Field sobriety tests and physical manifestations (such as balance and ability to walk) are, at best, circumstantial evidence of my client's alleged impaired driving ability in most DUI cases. This evidence relates to the state's charge of DUI less safe charge in Georgia. And, in every Georgia DUI case that goes to trial, I have inevitably obtained a instruction to the jury which states:
To warrant a conviction on circumstantial evidence, the proved facts shall not only be consistent with the hypothesis of guilt, but shall exclude every other reasonable hypothesis save that of the guilt of the accused. The burden is on the State to present evidence that, beyond a reasonable doubt, excludes every other reasonable hypothesis except that of the guilt of the Defendant.
Once we understand the limitations of circumstantial evidence and the substantial hurdles created by the state's reliance upon circumstantial evidence, we can capitalize upon alternative explanations for our client's alleged indicia of impairment. In evaluating whether or not a medical condition or physical limitation could have affected a client's ability to perform a test, the DUI lawyer must be cognizant of the type of evidence you need to provide to the trier-of-fact (the judge or jury) in order to establish this type of defense. Reliance upon a defendant's testimony to establish physical limitations that are not evident has some inherent limitations and is certainly a pitfall for the unwary.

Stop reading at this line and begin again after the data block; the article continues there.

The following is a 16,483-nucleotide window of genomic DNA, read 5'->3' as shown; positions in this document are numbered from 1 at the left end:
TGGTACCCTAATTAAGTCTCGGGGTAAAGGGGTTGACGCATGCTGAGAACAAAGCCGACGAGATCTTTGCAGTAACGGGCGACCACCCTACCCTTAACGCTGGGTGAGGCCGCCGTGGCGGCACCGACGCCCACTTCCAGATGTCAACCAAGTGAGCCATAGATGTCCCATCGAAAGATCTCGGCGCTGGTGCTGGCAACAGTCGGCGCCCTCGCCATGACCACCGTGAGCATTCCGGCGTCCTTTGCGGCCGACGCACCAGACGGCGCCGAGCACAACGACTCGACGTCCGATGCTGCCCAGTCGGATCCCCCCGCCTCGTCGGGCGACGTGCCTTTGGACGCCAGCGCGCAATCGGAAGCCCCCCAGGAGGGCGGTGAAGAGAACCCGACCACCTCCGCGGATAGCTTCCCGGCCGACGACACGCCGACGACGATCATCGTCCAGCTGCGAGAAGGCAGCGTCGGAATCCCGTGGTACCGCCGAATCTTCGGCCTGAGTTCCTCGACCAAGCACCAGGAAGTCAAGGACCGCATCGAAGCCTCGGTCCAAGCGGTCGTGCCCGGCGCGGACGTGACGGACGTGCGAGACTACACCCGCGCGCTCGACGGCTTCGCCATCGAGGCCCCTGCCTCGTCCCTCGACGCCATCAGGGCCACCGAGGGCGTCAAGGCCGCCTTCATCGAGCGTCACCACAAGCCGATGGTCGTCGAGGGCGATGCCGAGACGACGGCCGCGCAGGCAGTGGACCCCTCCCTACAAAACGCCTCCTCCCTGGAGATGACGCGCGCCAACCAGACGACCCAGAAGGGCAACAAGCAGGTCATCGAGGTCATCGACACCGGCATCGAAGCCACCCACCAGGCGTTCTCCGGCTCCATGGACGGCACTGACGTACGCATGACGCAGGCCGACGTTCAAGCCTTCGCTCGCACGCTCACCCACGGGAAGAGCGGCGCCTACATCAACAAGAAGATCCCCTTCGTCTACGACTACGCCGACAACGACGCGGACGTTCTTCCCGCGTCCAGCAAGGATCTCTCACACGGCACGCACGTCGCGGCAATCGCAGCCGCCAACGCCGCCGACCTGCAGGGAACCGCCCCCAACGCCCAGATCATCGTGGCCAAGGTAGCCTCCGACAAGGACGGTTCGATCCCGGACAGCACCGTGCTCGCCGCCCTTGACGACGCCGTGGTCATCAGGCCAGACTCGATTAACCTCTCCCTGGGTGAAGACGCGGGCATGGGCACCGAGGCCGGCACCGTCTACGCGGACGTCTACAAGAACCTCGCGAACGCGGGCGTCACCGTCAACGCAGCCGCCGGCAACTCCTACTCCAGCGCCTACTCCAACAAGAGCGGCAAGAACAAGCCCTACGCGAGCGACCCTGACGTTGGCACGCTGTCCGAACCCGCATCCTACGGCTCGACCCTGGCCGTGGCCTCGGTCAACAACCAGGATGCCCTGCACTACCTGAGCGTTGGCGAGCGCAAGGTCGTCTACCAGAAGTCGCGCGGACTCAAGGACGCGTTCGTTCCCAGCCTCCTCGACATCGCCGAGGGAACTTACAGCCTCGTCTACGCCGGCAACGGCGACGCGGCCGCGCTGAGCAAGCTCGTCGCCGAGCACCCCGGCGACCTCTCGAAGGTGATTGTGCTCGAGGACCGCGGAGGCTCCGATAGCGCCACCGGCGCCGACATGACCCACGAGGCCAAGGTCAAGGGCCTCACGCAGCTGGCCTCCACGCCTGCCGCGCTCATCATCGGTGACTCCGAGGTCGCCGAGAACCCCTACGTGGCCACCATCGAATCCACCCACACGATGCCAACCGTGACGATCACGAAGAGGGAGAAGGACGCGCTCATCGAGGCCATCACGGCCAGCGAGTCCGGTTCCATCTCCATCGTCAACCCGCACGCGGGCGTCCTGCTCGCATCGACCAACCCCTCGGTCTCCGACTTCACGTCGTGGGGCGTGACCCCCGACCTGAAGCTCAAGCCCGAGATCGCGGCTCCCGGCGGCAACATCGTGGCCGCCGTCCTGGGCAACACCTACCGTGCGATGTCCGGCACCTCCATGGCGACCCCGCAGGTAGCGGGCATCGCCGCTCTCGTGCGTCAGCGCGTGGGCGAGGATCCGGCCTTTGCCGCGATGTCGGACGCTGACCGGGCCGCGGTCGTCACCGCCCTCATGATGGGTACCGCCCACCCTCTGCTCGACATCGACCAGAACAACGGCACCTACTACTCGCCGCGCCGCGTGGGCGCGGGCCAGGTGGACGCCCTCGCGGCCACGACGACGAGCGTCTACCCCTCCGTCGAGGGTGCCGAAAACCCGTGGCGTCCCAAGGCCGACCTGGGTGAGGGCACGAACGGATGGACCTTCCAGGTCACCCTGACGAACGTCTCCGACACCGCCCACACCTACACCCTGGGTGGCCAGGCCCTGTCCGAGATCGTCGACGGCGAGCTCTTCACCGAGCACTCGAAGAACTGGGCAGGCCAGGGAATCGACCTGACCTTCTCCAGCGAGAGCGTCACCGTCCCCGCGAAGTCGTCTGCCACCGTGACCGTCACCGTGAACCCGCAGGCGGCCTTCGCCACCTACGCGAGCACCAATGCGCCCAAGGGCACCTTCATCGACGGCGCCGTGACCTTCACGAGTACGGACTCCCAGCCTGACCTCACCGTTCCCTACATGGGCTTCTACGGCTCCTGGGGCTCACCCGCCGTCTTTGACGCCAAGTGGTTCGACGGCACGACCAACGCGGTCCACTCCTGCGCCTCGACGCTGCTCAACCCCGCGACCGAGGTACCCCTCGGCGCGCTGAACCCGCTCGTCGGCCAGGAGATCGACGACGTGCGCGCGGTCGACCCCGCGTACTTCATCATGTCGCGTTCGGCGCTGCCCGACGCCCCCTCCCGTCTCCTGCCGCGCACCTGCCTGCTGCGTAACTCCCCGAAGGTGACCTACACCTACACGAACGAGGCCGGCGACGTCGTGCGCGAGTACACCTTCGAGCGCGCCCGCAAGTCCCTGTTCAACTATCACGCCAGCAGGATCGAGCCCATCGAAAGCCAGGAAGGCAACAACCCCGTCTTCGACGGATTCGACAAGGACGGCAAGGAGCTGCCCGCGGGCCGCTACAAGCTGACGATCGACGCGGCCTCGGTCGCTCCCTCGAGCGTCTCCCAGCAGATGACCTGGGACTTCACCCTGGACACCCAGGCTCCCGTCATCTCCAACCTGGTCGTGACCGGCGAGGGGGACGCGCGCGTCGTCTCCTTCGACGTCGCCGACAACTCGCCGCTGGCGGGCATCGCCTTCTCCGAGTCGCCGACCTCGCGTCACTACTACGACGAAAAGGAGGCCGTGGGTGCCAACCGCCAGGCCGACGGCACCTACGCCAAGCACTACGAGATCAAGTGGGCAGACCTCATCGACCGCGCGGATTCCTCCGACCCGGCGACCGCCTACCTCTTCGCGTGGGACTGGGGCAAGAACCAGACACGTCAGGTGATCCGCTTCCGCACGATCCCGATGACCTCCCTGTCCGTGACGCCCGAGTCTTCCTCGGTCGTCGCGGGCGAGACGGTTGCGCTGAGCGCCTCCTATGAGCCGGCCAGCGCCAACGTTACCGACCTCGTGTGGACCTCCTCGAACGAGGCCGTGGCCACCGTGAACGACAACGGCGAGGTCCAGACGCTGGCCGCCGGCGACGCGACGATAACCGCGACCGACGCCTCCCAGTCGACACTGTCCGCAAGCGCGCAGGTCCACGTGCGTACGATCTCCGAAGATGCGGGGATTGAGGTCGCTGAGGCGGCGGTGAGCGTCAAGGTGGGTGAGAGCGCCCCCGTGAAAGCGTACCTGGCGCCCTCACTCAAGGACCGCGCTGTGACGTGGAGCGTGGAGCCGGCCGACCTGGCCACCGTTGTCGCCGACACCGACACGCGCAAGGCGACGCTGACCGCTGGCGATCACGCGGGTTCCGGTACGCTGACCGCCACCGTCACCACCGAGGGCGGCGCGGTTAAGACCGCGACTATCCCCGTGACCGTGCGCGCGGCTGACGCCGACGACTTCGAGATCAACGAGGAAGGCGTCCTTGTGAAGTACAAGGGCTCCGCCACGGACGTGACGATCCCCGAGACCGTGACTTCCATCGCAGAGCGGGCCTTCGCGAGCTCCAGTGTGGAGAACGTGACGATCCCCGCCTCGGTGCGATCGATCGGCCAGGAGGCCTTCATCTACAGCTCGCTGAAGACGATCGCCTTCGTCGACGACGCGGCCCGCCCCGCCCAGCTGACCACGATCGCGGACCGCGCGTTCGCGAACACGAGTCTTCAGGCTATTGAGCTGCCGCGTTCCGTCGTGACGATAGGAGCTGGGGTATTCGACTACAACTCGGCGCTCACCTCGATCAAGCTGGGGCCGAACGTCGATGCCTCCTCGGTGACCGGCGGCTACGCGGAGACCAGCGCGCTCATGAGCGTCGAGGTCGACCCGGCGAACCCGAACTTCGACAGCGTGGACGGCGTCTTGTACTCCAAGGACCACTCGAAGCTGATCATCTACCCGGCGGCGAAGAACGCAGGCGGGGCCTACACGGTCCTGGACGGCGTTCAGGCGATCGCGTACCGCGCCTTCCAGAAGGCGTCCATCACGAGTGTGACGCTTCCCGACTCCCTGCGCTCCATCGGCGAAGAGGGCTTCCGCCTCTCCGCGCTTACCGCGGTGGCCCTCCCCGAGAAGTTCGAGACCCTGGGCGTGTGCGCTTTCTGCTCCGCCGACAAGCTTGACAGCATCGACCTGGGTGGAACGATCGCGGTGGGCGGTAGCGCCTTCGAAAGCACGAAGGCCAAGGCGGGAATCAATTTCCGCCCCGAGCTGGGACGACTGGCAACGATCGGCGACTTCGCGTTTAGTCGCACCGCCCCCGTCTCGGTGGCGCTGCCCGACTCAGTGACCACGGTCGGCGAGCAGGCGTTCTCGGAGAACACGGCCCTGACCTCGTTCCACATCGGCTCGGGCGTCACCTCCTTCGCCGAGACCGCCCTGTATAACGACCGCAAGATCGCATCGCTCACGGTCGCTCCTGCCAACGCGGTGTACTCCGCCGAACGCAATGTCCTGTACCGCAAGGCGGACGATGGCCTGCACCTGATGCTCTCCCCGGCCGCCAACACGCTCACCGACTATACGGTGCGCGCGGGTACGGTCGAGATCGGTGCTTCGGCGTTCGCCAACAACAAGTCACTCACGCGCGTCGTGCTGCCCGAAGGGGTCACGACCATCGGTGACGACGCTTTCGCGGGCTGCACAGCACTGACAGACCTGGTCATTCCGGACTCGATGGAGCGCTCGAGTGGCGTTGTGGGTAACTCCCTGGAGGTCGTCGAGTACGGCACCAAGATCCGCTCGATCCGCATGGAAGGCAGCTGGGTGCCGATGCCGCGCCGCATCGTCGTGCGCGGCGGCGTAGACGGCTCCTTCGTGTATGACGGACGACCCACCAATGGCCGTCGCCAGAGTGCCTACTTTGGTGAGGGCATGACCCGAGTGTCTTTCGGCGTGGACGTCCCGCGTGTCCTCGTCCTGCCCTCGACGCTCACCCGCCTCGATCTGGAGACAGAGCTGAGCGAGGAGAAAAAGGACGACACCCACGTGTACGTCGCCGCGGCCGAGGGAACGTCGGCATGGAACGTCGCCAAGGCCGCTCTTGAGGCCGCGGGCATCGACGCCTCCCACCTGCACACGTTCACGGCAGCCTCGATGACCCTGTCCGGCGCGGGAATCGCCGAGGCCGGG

Professional medical testimony regarding the limitation is the preferred form of evidence to establish that the DUI suspect was not a proper candidate for field sobriety evaluations. Certain limitations are more obvious than others. For example, lower back injuries, leg injuries, prior surgeries that are established, not soft tissue injuries, are those types of injuries which we can point to and say confidently that the officer's observation that he or she related to alcohol or drug impairment could have been caused by these concrete conditions.
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